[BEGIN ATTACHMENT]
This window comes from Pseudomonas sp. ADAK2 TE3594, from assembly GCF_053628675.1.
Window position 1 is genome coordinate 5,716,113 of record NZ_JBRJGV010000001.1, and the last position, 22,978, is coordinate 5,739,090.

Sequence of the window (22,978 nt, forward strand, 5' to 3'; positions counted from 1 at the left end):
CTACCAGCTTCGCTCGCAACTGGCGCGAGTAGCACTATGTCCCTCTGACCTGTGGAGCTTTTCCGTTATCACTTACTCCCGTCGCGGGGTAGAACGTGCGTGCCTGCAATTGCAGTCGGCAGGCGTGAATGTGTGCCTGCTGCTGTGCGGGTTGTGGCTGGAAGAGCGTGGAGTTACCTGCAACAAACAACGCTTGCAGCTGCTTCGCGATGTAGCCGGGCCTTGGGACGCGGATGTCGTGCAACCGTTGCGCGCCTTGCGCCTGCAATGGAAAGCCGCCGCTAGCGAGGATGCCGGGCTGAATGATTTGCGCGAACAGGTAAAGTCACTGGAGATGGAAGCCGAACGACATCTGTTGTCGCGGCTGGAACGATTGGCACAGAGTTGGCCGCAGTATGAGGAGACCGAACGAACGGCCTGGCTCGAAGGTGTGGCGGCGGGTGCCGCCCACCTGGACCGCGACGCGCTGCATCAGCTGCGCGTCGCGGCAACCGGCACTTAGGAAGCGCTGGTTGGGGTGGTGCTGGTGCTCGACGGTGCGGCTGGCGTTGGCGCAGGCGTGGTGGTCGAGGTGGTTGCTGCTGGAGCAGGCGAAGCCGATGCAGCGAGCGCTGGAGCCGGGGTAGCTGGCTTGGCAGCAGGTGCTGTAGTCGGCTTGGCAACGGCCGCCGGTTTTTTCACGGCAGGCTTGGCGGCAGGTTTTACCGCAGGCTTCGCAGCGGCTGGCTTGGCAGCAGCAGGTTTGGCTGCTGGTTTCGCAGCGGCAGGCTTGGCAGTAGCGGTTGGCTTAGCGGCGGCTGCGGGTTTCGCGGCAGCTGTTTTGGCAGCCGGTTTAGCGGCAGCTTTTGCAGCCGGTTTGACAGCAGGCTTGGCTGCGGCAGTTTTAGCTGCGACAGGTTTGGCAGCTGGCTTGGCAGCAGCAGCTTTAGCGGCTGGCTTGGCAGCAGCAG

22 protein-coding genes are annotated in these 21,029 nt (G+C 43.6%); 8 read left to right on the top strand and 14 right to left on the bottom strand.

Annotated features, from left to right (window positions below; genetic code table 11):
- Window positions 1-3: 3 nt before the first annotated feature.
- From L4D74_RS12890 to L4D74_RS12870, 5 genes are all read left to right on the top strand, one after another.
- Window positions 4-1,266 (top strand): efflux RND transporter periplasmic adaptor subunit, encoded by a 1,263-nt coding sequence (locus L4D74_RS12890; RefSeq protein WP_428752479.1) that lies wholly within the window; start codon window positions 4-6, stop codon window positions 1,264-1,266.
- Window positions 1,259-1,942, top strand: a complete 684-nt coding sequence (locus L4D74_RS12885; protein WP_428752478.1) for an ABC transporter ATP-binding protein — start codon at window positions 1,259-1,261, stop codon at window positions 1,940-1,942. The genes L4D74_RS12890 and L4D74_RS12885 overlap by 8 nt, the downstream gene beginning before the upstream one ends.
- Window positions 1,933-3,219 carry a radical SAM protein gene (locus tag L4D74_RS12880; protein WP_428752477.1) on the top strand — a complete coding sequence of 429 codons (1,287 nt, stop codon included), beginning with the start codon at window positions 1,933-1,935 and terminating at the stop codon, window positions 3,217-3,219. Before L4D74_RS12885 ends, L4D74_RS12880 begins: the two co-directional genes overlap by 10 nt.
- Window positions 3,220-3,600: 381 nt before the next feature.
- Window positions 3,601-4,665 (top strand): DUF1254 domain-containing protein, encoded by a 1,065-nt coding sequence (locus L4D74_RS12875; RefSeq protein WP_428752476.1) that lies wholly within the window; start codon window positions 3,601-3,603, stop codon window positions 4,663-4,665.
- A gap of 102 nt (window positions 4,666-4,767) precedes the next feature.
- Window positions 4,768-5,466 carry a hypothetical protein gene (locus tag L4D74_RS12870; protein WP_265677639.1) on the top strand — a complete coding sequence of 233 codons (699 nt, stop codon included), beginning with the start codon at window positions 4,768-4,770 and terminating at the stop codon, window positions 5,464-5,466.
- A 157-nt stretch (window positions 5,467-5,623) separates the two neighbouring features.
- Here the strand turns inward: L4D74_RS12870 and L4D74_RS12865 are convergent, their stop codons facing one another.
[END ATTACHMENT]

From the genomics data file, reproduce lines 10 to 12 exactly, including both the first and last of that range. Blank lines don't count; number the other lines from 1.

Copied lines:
- Window positions 1,259-1,942, top strand: a complete 684-nt coding sequence (locus L4D74_RS12885; protein WP_428752478.1) for an ABC transporter ATP-binding protein — start codon at window positions 1,259-1,261, stop codon at window positions 1,940-1,942. The genes L4D74_RS12890 and L4D74_RS12885 overlap by 8 nt, the downstream gene beginning before the upstream one ends.
- Window positions 1,933-3,219 carry a radical SAM protein gene (locus tag L4D74_RS12880; protein WP_428752477.1) on the top strand — a complete coding sequence of 429 codons (1,287 nt, stop codon included), beginning with the start codon at window positions 1,933-1,935 and terminating at the stop codon, window positions 3,217-3,219. Before L4D74_RS12885 ends, L4D74_RS12880 begins: the two co-directional genes overlap by 10 nt.
- Window positions 3,220-3,600: 381 nt before the next feature.